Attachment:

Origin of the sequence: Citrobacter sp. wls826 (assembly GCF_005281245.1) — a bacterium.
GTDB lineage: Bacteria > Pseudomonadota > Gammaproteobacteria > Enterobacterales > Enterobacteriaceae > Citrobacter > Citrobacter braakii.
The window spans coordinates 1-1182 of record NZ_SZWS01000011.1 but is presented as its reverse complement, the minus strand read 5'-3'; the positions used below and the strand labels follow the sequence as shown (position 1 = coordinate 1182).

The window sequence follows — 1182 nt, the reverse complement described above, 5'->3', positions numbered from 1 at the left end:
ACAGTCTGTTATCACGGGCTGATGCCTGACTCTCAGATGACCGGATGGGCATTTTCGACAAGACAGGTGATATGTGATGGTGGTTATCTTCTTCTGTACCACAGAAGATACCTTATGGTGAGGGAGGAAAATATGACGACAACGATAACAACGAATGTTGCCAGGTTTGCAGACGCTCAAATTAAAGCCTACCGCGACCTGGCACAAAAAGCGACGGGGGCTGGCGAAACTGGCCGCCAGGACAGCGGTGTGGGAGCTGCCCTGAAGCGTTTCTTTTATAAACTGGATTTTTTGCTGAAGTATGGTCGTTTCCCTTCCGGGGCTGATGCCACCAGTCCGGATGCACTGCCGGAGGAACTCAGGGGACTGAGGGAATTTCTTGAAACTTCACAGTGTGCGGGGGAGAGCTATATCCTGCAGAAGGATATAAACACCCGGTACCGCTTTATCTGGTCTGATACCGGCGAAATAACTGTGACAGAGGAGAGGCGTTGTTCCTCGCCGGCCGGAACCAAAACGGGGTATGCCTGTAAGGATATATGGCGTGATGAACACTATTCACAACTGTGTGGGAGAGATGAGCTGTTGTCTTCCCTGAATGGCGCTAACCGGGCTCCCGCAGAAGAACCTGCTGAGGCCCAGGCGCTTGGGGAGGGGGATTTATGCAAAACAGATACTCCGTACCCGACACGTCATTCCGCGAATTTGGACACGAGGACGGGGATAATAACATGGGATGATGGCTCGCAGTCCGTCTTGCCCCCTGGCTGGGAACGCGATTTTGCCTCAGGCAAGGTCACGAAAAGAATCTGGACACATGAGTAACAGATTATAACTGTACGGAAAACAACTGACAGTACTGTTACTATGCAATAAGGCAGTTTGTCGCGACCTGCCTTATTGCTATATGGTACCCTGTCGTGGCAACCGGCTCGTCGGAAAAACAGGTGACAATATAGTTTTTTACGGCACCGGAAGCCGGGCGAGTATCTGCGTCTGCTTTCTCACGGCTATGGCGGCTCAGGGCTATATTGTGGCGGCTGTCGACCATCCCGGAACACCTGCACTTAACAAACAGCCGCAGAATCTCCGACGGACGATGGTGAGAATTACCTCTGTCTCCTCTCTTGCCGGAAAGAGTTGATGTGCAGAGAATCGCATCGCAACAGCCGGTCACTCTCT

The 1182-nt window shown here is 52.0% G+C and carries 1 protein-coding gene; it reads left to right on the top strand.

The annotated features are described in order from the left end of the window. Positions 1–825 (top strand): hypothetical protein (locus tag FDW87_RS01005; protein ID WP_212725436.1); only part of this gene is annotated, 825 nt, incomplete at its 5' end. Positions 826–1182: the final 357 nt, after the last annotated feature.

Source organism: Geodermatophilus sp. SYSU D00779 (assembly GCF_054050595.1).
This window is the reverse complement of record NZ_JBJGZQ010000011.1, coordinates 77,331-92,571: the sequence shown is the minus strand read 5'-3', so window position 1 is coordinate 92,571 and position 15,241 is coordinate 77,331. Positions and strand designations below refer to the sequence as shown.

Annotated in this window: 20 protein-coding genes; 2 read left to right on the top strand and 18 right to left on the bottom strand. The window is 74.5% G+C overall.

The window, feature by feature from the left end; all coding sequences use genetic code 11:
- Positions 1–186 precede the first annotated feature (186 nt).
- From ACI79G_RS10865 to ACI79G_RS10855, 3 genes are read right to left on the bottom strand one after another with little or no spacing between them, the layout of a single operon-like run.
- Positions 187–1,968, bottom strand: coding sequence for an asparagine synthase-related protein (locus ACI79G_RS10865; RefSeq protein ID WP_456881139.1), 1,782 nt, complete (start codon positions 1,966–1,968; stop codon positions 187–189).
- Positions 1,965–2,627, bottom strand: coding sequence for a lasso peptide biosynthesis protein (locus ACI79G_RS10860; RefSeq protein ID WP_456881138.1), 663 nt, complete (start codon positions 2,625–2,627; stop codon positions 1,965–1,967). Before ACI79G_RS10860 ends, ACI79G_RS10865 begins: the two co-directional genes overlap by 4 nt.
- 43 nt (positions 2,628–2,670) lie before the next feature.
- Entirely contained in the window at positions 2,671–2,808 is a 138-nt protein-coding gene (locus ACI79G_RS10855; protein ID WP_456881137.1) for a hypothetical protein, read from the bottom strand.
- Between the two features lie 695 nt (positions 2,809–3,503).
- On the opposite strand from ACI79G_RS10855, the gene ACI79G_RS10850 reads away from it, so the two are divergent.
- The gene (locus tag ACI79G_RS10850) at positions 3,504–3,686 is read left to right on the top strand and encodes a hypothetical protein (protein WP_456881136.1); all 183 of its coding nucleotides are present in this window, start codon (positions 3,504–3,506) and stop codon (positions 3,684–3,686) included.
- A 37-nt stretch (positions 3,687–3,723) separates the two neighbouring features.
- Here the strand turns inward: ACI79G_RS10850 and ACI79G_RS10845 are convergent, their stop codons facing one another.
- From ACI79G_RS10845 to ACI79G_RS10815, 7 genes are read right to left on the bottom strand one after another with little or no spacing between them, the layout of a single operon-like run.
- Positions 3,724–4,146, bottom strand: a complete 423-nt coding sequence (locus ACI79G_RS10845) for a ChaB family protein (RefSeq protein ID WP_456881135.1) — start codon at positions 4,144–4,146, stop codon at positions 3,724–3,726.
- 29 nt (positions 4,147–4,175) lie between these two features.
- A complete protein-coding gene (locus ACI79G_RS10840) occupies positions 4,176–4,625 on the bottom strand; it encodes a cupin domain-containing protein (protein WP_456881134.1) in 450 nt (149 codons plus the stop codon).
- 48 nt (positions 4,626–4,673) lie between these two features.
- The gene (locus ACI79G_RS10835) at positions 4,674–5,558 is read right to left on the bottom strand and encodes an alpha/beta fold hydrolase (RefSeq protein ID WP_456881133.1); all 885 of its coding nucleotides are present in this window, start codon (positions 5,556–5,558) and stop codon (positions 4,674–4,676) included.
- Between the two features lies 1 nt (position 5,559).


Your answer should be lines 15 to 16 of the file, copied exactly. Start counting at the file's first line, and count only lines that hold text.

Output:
- Positions 1,965–2,627, bottom strand: coding sequence for a lasso peptide biosynthesis protein (locus ACI79G_RS10860; RefSeq protein ID WP_456881138.1), 663 nt, complete (start codon positions 2,625–2,627; stop codon positions 1,965–1,967). Before ACI79G_RS10860 ends, ACI79G_RS10865 begins: the two co-directional genes overlap by 4 nt.
- 43 nt (positions 2,628–2,670) lie before the next feature.